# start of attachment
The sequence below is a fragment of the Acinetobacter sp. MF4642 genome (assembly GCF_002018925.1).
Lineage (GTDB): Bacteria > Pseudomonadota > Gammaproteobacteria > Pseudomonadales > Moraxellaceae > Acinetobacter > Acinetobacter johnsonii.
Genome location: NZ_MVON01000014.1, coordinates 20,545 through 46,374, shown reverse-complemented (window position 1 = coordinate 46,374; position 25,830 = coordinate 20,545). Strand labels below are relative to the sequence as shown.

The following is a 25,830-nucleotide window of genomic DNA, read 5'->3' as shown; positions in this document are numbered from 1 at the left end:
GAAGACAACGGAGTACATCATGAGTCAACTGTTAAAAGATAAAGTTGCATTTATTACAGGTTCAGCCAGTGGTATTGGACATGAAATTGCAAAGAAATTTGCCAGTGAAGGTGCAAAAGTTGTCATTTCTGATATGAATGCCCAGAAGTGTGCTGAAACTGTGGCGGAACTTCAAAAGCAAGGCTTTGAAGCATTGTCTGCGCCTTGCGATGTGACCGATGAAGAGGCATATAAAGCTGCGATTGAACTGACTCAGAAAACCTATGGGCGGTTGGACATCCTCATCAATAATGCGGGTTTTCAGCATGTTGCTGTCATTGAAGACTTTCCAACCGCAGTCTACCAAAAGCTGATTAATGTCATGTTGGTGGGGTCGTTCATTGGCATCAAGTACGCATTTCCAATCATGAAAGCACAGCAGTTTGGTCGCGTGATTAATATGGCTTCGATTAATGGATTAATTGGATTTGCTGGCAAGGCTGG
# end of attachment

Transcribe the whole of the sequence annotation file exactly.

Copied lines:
The sequence below is a fragment of the Acinetobacter sp. MF4642 genome (assembly GCF_002018925.1).
Lineage (GTDB): Bacteria > Pseudomonadota > Gammaproteobacteria > Pseudomonadales > Moraxellaceae > Acinetobacter > Acinetobacter johnsonii.
Genome location: NZ_MVON01000014.1, coordinates 20,545 through 46,374, shown reverse-complemented (window position 1 = coordinate 46,374; position 25,830 = coordinate 20,545). Strand labels below are relative to the sequence as shown.

The following is a 25,830-nucleotide window of genomic DNA, read 5'->3' as shown; positions in this document are numbered from 1 at the left end:
GAAGACAACGGAGTACATCATGAGTCAACTGTTAAAAGATAAAGTTGCATTTATTACAGGTTCAGCCAGTGGTATTGGACATGAAATTGCAAAGAAATTTGCCAGTGAAGGTGCAAAAGTTGTCATTTCTGATATGAATGCCCAGAAGTGTGCTGAAACTGTGGCGGAACTTCAAAAGCAAGGCTTTGAAGCATTGTCTGCGCCTTGCGATGTGACCGATGAAGAGGCATATAAAGCTGCGATTGAACTGACTCAGAAAACCTATGGGCGGTTGGACATCCTCATCAATAATGCGGGTTTTCAGCATGTTGCTGTCATTGAAGACTTTCCAACCGCAGTCTACCAAAAGCTGATTAATGTCATGTTGGTGGGGTCGTTCATTGGCATCAAGTACGCATTTCCAATCATGAAAGCACAGCAGTTTGGTCGCGTGATTAATATGGCTTCGATTAATGGATTAATTGGATTTGCTGGCAAGGCTGG